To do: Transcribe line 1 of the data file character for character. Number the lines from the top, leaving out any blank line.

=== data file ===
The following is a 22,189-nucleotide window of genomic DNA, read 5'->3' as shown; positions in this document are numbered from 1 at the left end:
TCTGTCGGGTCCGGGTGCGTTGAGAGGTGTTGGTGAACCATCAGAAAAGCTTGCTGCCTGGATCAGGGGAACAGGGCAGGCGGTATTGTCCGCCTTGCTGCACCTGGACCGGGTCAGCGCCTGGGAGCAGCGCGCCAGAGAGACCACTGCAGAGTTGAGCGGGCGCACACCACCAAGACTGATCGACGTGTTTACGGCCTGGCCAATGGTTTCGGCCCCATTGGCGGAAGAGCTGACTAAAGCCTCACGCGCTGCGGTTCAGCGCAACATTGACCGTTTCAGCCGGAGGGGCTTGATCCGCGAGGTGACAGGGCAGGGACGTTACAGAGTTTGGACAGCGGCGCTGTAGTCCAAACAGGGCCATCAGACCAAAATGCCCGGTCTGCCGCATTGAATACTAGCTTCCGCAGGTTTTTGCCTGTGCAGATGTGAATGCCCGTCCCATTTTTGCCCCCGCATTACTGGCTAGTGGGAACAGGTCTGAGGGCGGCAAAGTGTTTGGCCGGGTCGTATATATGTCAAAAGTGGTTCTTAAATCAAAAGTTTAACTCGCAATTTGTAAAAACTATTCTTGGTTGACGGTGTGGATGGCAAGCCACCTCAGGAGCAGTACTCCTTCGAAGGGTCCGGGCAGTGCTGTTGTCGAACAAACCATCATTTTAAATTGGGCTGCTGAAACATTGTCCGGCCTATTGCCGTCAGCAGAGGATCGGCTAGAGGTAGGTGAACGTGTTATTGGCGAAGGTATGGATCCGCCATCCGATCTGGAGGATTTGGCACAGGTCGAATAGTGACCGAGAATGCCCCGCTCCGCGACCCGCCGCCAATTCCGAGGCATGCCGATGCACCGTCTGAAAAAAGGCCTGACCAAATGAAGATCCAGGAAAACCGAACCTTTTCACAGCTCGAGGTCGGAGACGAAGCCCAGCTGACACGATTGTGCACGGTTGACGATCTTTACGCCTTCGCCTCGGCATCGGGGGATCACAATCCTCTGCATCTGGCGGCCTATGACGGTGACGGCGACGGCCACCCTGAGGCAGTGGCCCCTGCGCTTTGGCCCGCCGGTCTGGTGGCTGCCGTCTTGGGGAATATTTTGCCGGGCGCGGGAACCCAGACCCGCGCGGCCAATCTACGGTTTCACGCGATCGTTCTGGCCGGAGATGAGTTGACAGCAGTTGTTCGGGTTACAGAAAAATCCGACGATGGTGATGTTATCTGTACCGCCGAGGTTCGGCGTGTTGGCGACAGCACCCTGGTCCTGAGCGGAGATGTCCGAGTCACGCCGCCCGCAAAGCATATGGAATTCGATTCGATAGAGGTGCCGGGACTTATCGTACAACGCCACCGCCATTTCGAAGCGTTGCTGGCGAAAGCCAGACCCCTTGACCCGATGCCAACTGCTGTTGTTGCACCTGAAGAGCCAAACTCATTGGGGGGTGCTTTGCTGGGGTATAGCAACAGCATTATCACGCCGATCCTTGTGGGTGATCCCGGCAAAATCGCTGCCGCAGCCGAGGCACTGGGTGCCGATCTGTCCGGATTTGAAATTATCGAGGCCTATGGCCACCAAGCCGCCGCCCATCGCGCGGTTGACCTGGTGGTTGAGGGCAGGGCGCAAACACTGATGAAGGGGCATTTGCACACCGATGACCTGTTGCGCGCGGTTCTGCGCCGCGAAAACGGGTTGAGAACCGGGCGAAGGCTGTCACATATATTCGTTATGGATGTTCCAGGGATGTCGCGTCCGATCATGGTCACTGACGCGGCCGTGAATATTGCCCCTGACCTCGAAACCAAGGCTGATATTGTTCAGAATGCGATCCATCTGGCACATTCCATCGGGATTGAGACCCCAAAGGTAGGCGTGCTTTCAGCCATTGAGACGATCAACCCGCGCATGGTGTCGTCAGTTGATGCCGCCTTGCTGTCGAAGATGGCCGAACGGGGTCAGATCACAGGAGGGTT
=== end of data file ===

The following is a 22,189-nucleotide window of genomic DNA, read 5'->3' as shown; positions in this document are numbered from 1 at the left end: